After the US government passed the Hong Kong Human Rights and Democracy Act late last month, the Chinese government announced early this month that it would retaliate by suspending visits to Hong Kong by US military ships and imposing sanctions on five US non-governmental organizations for instigating the “anti-extradition” protests in the territory.
The US Navy has a long history of making port calls in Hong Kong. Although it has military bases in the region, including the Port of Manila and Da Nang Port in Vietnam, the US still favors Hong Kong for several reasons, including the high level of English proficiency in the territory, the living standard and the safety of the food supply.
After the 1997 handover of Hong Kong to China, Beijing and Washington signed an agreement for Chinese reviews of US applications for US military ships and aircraft visits to be done on a case-by-case basis. Beijing’s indefinite suspension of all applications is a breach of that agreement.
The US presumably is not too surprised at this, as China has repeatedly denied US naval vessels permission to dock in Hong Kong since 1997 for political reasons at times of high tension between the two countries, such as the 2001 collision between a US EP-3 surveillance plane and a Chinese J-8 fighter, the 2006 sovereignty disputes in the South China Sea, last year’s climax in the US-China trade war and when Washington passed the act in support of Hong Kong.
US Senator Ted Cruz, who is known for his friendliness to Taiwan and even attended Republic of China National Day celebrations this year, once suggested that the US make port calls in Taiwan. There are signs that Washington might be making preparations for this.
In June 2017, the US Senate Committee on Armed Services passed a provision in a 21-to-six vote that would allow US warships to make port calls in Taiwan. Due to protests from China, the bill was never voted on in the US Senate. At the end of that year, the American Institute in Taiwan reportedly contacted local marine supply operators, hoping that private companies would take over the supply of food, fresh water and daily commodities for US warships in the Taiwan Strait. In October last year, the US Office of Naval Research’s Thomas G. Thompson docked at the Port of Kaohsiung for three days. Although the Taiwanese and US sides called the visit an academic exchange, there was no lack of replenishment for the ship.
This shows that as China rejects port calls in Hong Kong by US warships, Taiwan — which has the geographic advantage of being between the South China Sea north of the Philippines and the East China Sea south of Japan — is the best choice to take over.
From the perspective of the US’ “one China” policy, this could perhaps be seen as going a bit too far, but politically speaking, it is not at all impossible that Washington will use port calls as bargaining chip in its attempts to restrain Beijing.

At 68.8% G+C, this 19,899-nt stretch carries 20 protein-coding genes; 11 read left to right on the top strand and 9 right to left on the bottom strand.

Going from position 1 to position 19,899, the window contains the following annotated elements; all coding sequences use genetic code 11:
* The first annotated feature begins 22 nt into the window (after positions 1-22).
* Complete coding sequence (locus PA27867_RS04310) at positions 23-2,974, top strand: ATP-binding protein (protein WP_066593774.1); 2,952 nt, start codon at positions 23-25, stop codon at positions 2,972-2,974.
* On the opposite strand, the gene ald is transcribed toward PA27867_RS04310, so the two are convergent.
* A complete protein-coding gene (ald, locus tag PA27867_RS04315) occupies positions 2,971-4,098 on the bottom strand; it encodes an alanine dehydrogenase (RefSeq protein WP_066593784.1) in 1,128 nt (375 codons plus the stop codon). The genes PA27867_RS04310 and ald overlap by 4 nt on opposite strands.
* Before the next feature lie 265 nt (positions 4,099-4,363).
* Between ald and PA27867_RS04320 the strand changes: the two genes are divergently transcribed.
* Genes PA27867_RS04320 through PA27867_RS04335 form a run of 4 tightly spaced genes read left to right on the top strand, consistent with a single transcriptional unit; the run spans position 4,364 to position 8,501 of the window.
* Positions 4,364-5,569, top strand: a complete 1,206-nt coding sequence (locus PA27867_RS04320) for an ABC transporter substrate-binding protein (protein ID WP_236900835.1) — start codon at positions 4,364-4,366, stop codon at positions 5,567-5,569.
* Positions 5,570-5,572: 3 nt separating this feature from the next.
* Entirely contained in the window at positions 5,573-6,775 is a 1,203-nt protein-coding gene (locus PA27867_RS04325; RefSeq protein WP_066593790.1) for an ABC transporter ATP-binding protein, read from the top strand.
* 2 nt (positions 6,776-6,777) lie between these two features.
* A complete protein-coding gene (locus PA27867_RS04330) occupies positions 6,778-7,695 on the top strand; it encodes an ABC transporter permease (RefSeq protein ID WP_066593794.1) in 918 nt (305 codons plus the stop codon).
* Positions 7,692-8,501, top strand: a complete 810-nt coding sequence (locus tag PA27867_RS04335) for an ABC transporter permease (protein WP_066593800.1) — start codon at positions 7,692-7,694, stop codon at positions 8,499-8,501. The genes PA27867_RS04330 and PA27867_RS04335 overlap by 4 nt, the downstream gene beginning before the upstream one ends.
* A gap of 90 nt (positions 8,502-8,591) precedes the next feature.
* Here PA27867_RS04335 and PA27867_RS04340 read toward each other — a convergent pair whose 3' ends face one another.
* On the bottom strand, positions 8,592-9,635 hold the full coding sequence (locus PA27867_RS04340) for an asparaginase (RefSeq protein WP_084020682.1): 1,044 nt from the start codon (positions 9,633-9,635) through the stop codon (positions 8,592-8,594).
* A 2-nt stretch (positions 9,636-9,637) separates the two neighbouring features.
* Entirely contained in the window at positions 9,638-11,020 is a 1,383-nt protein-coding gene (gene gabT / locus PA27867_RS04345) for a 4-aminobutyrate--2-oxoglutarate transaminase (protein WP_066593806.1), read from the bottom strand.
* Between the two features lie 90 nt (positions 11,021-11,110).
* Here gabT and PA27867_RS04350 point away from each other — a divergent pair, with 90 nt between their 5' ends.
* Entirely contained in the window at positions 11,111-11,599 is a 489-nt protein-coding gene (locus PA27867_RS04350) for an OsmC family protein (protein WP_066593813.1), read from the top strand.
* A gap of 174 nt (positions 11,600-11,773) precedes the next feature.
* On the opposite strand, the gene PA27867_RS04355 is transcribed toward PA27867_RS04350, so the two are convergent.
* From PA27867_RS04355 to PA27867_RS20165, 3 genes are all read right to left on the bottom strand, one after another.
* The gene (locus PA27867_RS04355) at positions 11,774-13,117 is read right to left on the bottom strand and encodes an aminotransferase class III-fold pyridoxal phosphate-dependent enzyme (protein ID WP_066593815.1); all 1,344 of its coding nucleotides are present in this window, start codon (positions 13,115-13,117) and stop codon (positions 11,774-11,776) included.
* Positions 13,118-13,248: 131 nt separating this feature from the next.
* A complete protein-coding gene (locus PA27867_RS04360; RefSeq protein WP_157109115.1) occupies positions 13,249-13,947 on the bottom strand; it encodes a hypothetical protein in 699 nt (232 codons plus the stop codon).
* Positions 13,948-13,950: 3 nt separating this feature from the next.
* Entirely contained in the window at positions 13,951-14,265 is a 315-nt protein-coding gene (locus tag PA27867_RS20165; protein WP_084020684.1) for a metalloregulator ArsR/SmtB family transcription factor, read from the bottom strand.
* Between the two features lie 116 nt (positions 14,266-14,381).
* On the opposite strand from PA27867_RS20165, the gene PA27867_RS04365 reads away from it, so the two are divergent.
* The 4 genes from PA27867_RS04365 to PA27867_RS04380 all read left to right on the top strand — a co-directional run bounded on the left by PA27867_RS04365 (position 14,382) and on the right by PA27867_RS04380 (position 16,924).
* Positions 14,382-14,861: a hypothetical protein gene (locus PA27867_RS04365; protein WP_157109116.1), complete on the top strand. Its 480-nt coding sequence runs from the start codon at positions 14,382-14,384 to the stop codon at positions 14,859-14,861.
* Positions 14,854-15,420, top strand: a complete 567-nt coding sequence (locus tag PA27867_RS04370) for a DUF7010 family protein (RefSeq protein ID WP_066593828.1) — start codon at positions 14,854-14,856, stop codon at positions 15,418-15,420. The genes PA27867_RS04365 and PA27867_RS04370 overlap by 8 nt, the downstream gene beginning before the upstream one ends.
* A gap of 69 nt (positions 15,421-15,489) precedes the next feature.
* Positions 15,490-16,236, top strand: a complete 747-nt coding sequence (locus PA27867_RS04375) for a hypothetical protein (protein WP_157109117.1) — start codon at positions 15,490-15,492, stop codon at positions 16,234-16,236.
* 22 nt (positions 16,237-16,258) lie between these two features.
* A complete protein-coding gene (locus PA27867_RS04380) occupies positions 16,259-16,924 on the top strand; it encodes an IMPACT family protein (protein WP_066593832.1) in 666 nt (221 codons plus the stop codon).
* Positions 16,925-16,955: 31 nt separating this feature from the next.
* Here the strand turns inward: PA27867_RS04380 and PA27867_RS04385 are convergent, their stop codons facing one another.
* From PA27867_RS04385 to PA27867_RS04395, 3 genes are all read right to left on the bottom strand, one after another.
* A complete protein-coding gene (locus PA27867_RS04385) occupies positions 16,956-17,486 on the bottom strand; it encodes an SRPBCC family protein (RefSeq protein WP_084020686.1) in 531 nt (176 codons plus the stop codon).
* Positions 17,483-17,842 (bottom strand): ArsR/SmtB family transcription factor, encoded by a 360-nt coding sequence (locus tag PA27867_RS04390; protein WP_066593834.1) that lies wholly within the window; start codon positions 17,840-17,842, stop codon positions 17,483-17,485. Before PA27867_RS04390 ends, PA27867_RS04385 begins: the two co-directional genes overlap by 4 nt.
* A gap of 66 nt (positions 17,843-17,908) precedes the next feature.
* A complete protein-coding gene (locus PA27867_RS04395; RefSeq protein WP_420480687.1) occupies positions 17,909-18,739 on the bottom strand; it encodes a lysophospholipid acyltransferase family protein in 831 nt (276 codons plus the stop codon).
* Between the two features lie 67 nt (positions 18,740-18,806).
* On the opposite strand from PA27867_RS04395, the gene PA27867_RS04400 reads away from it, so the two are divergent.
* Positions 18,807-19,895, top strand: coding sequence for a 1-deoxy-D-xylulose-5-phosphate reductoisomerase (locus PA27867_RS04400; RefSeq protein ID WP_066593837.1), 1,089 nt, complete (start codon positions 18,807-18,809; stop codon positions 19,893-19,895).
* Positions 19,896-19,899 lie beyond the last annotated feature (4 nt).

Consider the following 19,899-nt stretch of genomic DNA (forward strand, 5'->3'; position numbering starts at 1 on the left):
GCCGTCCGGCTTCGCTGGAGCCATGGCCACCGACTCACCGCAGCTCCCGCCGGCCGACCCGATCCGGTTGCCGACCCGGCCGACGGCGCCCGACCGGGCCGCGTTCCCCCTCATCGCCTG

Yang Chung-hsin is a researcher of China affairs.
Translated by Eddy Chang
For the Chinese Communist Party (CCP), China’s “century of humiliation” is the gift that keeps on giving. Beijing returns again and again to the theme of Western imperialism, oppression and exploitation to keep stoking the embers of grievance and resentment against the West, and especially the US. However, the People’s Republic of China (PRC) that in 1949 announced it had “stood up” soon made clear what that would mean for Chinese and the world — and it was not an agenda that would engender pride among ordinary Chinese, or peace of mind in the international community. At home, Mao Zedong (毛澤東) launched
The restructuring of supply chains, particularly in the semiconductor industry, was an essential part of discussions last week between Taiwan and a US delegation led by US Undersecretary of State for Economic Growth, Energy and the Environment Keith Krach. It took precedent over the highly anticipated subject of bilateral trade partnerships, and Taiwan Semiconductor Manufacturing Co (TSMC) founder Morris Chang’s (張忠謀) appearance on Friday at a dinner hosted by President Tsai Ing-wen (蔡英文) for Krach was a subtle indicator of this. Chang was in photographs posted by Tsai on Facebook after the dinner, but no details about their discussions were disclosed. With
To say that this year has been eventful for China and the rest of the world would be something of an understatement. First, the US-China trade dispute, already simmering for two years, reached a boiling point as Washington tightened the noose around China’s economy. Second, China unleashed the COVID-19 pandemic on the world, wreaking havoc on an unimaginable scale and turning the People’s Republic of China into a common target of international scorn. Faced with a mounting crisis at home, Chinese President Xi Jinping (習近平) rashly decided to ratchet up military tensions with neighboring countries in a misguided attempt to divert the
Toward the end of former president Ma Ying-jeou’s (馬英九) final term in office, there was much talk about his legacy. Ma himself would likely prefer history books to enshrine his achievements in reducing cross-strait tensions. He might see his meeting with Chinese President Xi Jinping (習近平) in Singapore in 2015 as the high point. However, given his statements in the past few months, he might be remembered more for contributing to the breakup of the Chinese Nationalist Party (KMT). We are still talking about Ma and his legacy because it is inextricably tied to the so-called “1992 consensus” as the bedrock of his